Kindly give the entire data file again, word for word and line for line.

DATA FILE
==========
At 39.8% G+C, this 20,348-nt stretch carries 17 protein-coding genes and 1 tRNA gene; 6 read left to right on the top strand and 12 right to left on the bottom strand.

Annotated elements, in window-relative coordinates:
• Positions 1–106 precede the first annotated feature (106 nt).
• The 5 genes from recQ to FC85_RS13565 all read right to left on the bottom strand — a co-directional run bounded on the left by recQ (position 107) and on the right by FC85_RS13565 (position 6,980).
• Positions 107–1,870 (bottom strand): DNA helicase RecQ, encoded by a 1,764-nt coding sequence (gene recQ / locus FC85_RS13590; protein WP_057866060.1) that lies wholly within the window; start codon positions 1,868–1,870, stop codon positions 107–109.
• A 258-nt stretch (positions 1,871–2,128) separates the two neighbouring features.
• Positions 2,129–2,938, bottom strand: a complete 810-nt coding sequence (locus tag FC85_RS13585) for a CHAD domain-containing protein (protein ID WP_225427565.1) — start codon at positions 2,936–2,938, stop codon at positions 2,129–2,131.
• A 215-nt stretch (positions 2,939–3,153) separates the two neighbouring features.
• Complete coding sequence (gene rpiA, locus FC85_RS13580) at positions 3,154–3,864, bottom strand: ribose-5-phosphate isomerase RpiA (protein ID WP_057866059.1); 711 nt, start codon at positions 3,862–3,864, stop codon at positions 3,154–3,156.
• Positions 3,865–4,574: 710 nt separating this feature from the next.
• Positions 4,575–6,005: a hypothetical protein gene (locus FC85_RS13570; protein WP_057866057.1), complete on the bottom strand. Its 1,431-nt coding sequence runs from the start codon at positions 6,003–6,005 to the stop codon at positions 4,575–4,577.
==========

At 39.8% G+C, this 20,348-nt stretch carries 17 protein-coding genes and 1 tRNA gene; 6 read left to right on the top strand and 12 right to left on the bottom strand.

Annotated elements, in window-relative coordinates:
• Positions 1–106 precede the first annotated feature (106 nt).
• The 5 genes from recQ to FC85_RS13565 all read right to left on the bottom strand — a co-directional run bounded on the left by recQ (position 107) and on the right by FC85_RS13565 (position 6,980).
• Positions 107–1,870 (bottom strand): DNA helicase RecQ, encoded by a 1,764-nt coding sequence (gene recQ / locus FC85_RS13590; protein WP_057866060.1) that lies wholly within the window; start codon positions 1,868–1,870, stop codon positions 107–109.
• A 258-nt stretch (positions 1,871–2,128) separates the two neighbouring features.
• Positions 2,129–2,938, bottom strand: a complete 810-nt coding sequence (locus tag FC85_RS13585) for a CHAD domain-containing protein (protein ID WP_225427565.1) — start codon at positions 2,936–2,938, stop codon at positions 2,129–2,131.
• A 215-nt stretch (positions 2,939–3,153) separates the two neighbouring features.
• Complete coding sequence (gene rpiA, locus FC85_RS13580) at positions 3,154–3,864, bottom strand: ribose-5-phosphate isomerase RpiA (protein ID WP_057866059.1); 711 nt, start codon at positions 3,862–3,864, stop codon at positions 3,154–3,156.
• Positions 3,865–4,574: 710 nt separating this feature from the next.
• Positions 4,575–6,005: a hypothetical protein gene (locus FC85_RS13570; protein WP_057866057.1), complete on the bottom strand. Its 1,431-nt coding sequence runs from the start codon at positions 6,003–6,005 to the stop codon at positions 4,575–4,577.